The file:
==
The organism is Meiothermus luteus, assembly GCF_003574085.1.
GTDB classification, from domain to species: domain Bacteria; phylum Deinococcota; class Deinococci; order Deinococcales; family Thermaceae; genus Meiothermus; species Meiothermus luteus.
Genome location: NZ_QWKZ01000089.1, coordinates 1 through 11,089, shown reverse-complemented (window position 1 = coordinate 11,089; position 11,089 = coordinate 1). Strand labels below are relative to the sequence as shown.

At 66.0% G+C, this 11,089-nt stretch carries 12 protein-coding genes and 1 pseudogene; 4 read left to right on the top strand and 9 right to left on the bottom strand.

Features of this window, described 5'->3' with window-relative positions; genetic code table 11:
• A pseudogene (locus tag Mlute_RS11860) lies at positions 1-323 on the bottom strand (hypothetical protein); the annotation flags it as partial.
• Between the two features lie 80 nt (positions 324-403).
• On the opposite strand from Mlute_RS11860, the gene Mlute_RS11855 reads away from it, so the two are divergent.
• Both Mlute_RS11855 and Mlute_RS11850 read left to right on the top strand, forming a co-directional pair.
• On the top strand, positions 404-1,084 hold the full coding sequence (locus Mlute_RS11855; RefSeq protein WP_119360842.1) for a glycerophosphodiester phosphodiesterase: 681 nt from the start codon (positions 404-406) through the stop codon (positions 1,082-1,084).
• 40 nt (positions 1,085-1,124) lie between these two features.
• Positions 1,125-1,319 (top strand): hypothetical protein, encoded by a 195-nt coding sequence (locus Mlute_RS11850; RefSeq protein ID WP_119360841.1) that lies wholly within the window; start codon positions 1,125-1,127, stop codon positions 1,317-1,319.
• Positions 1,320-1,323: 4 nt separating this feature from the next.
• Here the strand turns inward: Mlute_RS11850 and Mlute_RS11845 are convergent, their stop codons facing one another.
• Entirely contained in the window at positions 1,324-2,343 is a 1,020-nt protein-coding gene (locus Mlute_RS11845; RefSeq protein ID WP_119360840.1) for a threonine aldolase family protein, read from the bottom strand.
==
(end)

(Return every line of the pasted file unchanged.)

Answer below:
The organism is Meiothermus luteus, assembly GCF_003574085.1.
GTDB classification, from domain to species: domain Bacteria; phylum Deinococcota; class Deinococci; order Deinococcales; family Thermaceae; genus Meiothermus; species Meiothermus luteus.
Genome location: NZ_QWKZ01000089.1, coordinates 1 through 11,089, shown reverse-complemented (window position 1 = coordinate 11,089; position 11,089 = coordinate 1). Strand labels below are relative to the sequence as shown.

At 66.0% G+C, this 11,089-nt stretch carries 12 protein-coding genes and 1 pseudogene; 4 read left to right on the top strand and 9 right to left on the bottom strand.

Features of this window, described 5'->3' with window-relative positions; genetic code table 11:
• A pseudogene (locus tag Mlute_RS11860) lies at positions 1-323 on the bottom strand (hypothetical protein); the annotation flags it as partial.
• Between the two features lie 80 nt (positions 324-403).
• On the opposite strand from Mlute_RS11860, the gene Mlute_RS11855 reads away from it, so the two are divergent.
• Both Mlute_RS11855 and Mlute_RS11850 read left to right on the top strand, forming a co-directional pair.
• On the top strand, positions 404-1,084 hold the full coding sequence (locus Mlute_RS11855; RefSeq protein WP_119360842.1) for a glycerophosphodiester phosphodiesterase: 681 nt from the start codon (positions 404-406) through the stop codon (positions 1,082-1,084).
• 40 nt (positions 1,085-1,124) lie between these two features.
• Positions 1,125-1,319 (top strand): hypothetical protein, encoded by a 195-nt coding sequence (locus Mlute_RS11850; RefSeq protein ID WP_119360841.1) that lies wholly within the window; start codon positions 1,125-1,127, stop codon positions 1,317-1,319.
• Positions 1,320-1,323: 4 nt separating this feature from the next.
• Here the strand turns inward: Mlute_RS11850 and Mlute_RS11845 are convergent, their stop codons facing one another.
• Entirely contained in the window at positions 1,324-2,343 is a 1,020-nt protein-coding gene (locus Mlute_RS11845; RefSeq protein ID WP_119360840.1) for a threonine aldolase family protein, read from the bottom strand.